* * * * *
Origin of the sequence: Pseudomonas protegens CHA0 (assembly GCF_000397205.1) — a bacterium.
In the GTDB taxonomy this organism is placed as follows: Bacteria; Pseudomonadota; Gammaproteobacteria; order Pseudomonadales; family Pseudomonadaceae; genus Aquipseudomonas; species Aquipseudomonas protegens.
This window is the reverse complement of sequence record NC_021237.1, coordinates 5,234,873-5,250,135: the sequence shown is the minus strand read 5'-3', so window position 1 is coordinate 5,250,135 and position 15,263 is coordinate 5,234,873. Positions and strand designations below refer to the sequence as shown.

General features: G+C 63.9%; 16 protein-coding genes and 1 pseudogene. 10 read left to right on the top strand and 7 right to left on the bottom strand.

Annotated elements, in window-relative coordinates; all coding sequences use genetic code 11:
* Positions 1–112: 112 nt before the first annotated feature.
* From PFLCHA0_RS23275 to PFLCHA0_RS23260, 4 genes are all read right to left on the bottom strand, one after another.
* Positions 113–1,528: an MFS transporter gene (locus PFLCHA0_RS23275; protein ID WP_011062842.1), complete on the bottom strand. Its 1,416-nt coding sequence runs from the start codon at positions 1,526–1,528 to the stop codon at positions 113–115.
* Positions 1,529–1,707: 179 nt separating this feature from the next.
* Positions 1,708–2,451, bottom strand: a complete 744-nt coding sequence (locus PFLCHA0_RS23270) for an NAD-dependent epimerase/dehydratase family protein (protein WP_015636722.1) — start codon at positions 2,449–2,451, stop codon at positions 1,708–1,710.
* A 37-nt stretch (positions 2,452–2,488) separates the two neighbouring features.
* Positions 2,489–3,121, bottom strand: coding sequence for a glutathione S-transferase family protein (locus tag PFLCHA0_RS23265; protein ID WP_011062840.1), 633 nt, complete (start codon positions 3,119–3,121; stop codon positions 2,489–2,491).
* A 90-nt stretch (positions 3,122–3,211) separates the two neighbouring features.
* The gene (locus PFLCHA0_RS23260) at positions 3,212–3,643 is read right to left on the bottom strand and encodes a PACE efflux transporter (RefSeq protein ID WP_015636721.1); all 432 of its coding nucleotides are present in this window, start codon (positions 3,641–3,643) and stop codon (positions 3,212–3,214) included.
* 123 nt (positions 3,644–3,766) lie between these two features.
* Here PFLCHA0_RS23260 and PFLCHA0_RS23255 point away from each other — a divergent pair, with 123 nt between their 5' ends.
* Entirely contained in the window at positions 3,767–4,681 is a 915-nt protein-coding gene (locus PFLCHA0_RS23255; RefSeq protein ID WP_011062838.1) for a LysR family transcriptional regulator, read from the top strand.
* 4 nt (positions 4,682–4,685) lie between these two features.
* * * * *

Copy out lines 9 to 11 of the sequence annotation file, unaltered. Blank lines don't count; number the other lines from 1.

* Positions 1,529–1,707: 179 nt separating this feature from the next.
* Positions 1,708–2,451, bottom strand: a complete 744-nt coding sequence (locus PFLCHA0_RS23270) for an NAD-dependent epimerase/dehydratase family protein (protein WP_015636722.1) — start codon at positions 2,449–2,451, stop codon at positions 1,708–1,710.
* A 37-nt stretch (positions 2,452–2,488) separates the two neighbouring features.